NFC vulnerability affects millions of Android phones

Android Beam NFC vulnerability can help hackers install malware-laced apps in phones

Google has an envious record of having more than 80-percent of the mobile OS market share, but it comes at a price, as the hackers find it to be an easy place to prey on naive users to steal money or trick them to install adware-laced apps and make quick bucks out of it. 

Now, a report has emerged that there is loophole in the Android Beam, an NFC (Near Field Communication) feature that can allow cybercriminals to install malware on a phone without the knowledge of the victim and this time, it is the Google's fault, says the search engine giant's very own security research group Project Zero.

Android phones with Android 8.0 Oreo or later versions (9.0 Pie and Android 10) are vulnerable to the NFC glitch dubbed as CVE-2019-2114. If the Google's official Android dashboard is to be believed, close to 39-percent (around 968 million) of all the active Android phones (more than 2.5 billion) worldwide are at the risk of getting hacked.
How the hackers may misuse this 'CVE-2019-211' glitch?

Usually, when there is a transfer of data or app between two Android phones, the receiver mobile gets a notification on the screen to either accept or reject, but devices running Oreo (or later) don't show “install unknown application” prompt.

"In Android 8 (Oreo) a new feature was introduced that requires users to opt-in to the “Install unknown apps” permission on an app by app basis. However, it appears that any system application that is signed by Google will be automatically whitelisted and would not prompt the user for this permission, " Nightwatch Cyber Security team said on the blog post.


System application that is signed by Google will be automatically whitelisted (Picture credit: Nightwatch Cyber Security)

With this, hackers, depending on the malware's capability can steal information such as contact details, photos, track GPS location and in rare cases siphon money from banking apps installed in the mobile.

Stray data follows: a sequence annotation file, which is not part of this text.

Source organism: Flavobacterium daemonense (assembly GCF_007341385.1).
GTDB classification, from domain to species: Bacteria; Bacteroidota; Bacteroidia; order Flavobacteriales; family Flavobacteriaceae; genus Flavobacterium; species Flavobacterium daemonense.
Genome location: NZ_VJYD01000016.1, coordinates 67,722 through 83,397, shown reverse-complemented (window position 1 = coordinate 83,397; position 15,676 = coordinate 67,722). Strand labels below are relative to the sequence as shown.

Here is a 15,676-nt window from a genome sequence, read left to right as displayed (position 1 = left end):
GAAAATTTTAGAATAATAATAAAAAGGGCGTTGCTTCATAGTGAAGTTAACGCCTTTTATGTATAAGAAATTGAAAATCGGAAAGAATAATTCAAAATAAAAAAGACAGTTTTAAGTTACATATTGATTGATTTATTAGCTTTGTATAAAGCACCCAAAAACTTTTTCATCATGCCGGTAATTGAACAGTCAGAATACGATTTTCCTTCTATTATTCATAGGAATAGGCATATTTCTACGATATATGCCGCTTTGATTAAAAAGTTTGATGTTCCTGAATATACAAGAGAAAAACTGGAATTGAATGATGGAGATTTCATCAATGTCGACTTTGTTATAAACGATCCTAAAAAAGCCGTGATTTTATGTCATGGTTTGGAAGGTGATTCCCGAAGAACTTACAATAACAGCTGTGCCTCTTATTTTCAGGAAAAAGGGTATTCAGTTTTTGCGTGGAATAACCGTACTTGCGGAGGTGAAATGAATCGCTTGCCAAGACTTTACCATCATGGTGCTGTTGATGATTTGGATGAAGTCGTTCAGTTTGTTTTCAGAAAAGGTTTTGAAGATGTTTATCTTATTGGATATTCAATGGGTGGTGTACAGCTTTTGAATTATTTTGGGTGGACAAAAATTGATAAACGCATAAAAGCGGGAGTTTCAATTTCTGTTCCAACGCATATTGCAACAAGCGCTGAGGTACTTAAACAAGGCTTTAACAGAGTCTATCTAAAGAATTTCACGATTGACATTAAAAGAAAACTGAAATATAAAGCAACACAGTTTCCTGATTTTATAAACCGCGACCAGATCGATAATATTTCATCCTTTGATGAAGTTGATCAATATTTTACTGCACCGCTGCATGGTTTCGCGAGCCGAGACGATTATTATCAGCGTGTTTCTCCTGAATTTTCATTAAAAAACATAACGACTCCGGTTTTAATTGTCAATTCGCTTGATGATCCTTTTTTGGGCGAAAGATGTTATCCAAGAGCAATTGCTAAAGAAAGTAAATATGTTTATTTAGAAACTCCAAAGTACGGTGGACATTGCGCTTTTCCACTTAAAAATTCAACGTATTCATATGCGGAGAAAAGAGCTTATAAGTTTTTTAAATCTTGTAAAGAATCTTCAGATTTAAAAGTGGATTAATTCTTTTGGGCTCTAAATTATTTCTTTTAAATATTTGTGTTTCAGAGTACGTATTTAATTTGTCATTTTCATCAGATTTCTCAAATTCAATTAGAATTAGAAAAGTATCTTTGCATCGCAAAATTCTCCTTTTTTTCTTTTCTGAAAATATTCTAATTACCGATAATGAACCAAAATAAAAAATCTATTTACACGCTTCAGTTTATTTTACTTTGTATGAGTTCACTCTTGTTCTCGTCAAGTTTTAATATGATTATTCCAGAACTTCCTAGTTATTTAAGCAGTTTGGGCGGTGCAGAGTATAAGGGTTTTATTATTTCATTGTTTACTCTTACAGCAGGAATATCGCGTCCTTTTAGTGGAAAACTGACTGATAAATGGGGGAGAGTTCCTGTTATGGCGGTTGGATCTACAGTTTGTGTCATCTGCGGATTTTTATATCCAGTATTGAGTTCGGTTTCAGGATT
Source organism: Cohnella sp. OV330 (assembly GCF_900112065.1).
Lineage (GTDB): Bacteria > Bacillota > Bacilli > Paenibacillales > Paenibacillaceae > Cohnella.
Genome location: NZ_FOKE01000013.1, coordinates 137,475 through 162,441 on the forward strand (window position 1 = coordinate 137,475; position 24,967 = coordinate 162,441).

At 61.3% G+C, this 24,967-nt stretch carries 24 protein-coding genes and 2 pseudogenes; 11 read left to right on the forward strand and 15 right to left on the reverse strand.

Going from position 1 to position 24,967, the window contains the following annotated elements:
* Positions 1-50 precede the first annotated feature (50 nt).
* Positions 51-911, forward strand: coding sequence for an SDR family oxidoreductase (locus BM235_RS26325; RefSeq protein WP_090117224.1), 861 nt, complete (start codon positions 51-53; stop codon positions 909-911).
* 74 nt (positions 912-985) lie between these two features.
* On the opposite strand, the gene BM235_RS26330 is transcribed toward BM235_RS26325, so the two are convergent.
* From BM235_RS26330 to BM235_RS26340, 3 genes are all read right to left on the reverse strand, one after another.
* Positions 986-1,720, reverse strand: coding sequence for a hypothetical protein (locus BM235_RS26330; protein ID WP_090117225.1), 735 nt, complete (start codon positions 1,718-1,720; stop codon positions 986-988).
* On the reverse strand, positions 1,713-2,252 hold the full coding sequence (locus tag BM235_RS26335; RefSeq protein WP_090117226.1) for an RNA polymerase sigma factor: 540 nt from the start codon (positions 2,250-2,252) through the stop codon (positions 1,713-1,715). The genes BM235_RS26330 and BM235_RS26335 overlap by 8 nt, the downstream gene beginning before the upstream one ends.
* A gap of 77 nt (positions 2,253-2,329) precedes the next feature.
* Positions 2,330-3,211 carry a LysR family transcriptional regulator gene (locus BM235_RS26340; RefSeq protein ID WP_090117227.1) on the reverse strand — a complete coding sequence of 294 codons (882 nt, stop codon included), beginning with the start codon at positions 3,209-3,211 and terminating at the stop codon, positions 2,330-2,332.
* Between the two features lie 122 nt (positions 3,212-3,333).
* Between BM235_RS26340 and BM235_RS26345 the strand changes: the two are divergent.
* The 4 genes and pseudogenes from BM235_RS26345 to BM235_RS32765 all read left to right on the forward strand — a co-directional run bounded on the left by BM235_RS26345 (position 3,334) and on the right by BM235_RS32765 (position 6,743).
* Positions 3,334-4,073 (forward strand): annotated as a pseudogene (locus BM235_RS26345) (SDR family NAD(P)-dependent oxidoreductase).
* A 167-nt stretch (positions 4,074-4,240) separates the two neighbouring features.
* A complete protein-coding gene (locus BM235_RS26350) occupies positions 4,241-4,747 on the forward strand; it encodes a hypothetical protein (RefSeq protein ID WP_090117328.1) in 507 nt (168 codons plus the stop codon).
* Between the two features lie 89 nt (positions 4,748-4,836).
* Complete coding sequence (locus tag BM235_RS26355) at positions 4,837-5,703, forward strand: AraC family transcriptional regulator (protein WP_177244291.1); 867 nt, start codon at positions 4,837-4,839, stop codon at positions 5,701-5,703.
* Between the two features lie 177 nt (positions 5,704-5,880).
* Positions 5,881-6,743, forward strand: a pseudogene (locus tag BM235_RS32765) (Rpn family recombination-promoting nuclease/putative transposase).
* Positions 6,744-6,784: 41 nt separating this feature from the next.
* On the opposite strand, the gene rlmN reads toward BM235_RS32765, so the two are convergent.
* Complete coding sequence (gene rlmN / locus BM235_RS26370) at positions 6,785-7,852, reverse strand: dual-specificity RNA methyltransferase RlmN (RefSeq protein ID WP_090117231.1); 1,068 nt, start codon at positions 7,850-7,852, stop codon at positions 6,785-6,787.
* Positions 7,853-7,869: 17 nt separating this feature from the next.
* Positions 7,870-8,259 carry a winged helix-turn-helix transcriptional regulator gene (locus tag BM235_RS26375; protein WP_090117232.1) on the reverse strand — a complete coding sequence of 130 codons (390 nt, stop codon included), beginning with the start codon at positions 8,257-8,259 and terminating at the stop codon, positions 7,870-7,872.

Also, it can be noted that the NFC feature works in close proximity (around 10cm between devices), so the bad actor has to be right next to the victim or tap on the victim's phone to transfer the malware-laced app. 

If you happen to have an Android phone with Oreo or later versions, you are advised to update your device to the latest October 2019 security patch. Also, it is imperative for Android phone-makers to release the update to their devices. As of now, very few such as Google, Nokia, Samsung have rolled out the latest firmware to the devices. 

Android phone owners can check for software updates on your Android phone by going to Settings >> About Phone > check software update.

Also, get security updates and Google Play system updates. Go to Settings >> Tap Security>>Check for an update.

To check if a security update is available, tap Security update.

To check if a Google Play system update is available, tap Google Play system update. Follow the steps as mentioned on the screen.

If your phone-maker has not released the October 2019 security patch, then disable the NFC feature. Go Settings >> NFC and payment >> disable Android Beam. You can enable it again when 'you' want to use it.

The news comes in the wake of WhatsApp filing lawsuit against Israel-based NSO Group, which used Pegasus tool to spy on several people around the world.

WhatsApp with the help of the Citizen Lab, the University of Toronto's 'interdisciplinary laboratory', found that the spy operators used Pegasus to illegally track people in at least 45 countries across four continents. In India, around 19 citizens mostly human rights activists, academics, lawyers and journalists were reportedly spied on.

Read more | Pegasus can track 50 people at any given time

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